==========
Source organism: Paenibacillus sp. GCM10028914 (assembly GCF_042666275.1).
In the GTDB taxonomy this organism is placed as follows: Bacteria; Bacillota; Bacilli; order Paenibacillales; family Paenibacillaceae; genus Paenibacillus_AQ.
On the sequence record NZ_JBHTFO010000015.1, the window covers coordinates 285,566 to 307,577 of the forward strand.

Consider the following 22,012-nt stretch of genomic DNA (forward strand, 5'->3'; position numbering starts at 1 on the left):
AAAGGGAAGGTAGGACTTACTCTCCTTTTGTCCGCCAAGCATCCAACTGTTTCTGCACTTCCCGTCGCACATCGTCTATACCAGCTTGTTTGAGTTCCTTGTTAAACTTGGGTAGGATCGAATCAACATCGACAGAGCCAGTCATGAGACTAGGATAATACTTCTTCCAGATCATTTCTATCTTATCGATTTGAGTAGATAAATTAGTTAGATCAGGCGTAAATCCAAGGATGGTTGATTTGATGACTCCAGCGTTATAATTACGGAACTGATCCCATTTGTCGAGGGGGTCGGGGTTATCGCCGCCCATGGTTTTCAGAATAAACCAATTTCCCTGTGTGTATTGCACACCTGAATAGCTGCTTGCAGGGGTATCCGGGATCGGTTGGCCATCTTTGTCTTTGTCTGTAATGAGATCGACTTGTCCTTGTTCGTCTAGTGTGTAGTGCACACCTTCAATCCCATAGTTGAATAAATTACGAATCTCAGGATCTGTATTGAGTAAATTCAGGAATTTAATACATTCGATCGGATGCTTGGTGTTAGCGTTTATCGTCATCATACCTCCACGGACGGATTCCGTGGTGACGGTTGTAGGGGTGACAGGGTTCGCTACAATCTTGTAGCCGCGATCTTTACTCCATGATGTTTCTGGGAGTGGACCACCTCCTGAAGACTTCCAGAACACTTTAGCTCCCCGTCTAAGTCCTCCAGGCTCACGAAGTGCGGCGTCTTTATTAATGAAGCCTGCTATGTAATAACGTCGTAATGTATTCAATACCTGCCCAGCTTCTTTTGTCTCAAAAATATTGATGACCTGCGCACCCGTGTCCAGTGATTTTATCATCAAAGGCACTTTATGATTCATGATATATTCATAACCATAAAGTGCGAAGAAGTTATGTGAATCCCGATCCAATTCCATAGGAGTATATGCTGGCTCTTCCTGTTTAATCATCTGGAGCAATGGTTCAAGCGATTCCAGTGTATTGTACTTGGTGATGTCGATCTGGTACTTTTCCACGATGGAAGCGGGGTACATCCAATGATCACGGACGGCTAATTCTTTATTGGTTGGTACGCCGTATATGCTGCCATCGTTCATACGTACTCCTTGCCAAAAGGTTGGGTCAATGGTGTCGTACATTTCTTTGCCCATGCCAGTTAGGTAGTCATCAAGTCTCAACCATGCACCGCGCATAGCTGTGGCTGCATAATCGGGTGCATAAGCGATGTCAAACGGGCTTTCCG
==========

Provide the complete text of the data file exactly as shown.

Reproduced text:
Source organism: Paenibacillus sp. GCM10028914 (assembly GCF_042666275.1).
In the GTDB taxonomy this organism is placed as follows: Bacteria; Bacillota; Bacilli; order Paenibacillales; family Paenibacillaceae; genus Paenibacillus_AQ.
On the sequence record NZ_JBHTFO010000015.1, the window covers coordinates 285,566 to 307,577 of the forward strand.

Consider the following 22,012-nt stretch of genomic DNA (forward strand, 5'->3'; position numbering starts at 1 on the left):
AAAGGGAAGGTAGGACTTACTCTCCTTTTGTCCGCCAAGCATCCAACTGTTTCTGCACTTCCCGTCGCACATCGTCTATACCAGCTTGTTTGAGTTCCTTGTTAAACTTGGGTAGGATCGAATCAACATCGACAGAGCCAGTCATGAGACTAGGATAATACTTCTTCCAGATCATTTCTATCTTATCGATTTGAGTAGATAAATTAGTTAGATCAGGCGTAAATCCAAGGATGGTTGATTTGATGACTCCAGCGTTATAATTACGGAACTGATCCCATTTGTCGAGGGGGTCGGGGTTATCGCCGCCCATGGTTTTCAGAATAAACCAATTTCCCTGTGTGTATTGCACACCTGAATAGCTGCTTGCAGGGGTATCCGGGATCGGTTGGCCATCTTTGTCTTTGTCTGTAATGAGATCGACTTGTCCTTGTTCGTCTAGTGTGTAGTGCACACCTTCAATCCCATAGTTGAATAAATTACGAATCTCAGGATCTGTATTGAGTAAATTCAGGAATTTAATACATTCGATCGGATGCTTGGTGTTAGCGTTTATCGTCATCATACCTCCACGGACGGATTCCGTGGTGACGGTTGTAGGGGTGACAGGGTTCGCTACAATCTTGTAGCCGCGATCTTTACTCCATGATGTTTCTGGGAGTGGACCACCTCCTGAAGACTTCCAGAACACTTTAGCTCCCCGTCTAAGTCCTCCAGGCTCACGAAGTGCGGCGTCTTTATTAATGAAGCCTGCTATGTAATAACGTCGTAATGTATTCAATACCTGCCCAGCTTCTTTTGTCTCAAAAATATTGATGACCTGCGCACCCGTGTCCAGTGATTTTATCATCAAAGGCACTTTATGATTCATGATATATTCATAACCATAAAGTGCGAAGAAGTTATGTGAATCCCGATCCAATTCCATAGGAGTATATGCTGGCTCTTCCTGTTTAATCATCTGGAGCAATGGTTCAAGCGATTCCAGTGTATTGTACTTGGTGATGTCGATCTGGTACTTTTCCACGATGGAAGCGGGGTACATCCAATGATCACGGACGGCTAATTCTTTATTGGTTGGTACGCCGTATATGCTGCCATCGTTCATACGTACTCCTTGCCAAAAGGTTGGGTCAATGGTGTCGTACATTTCTTTGCCCATGCCAGTTAGGTAGTCATCAAGTCTCAACCATGCACCGCGCATAGCTGTGGCTGCATAATCGGGTGCATAAGCGATGTCAAACGGGCTTTCCG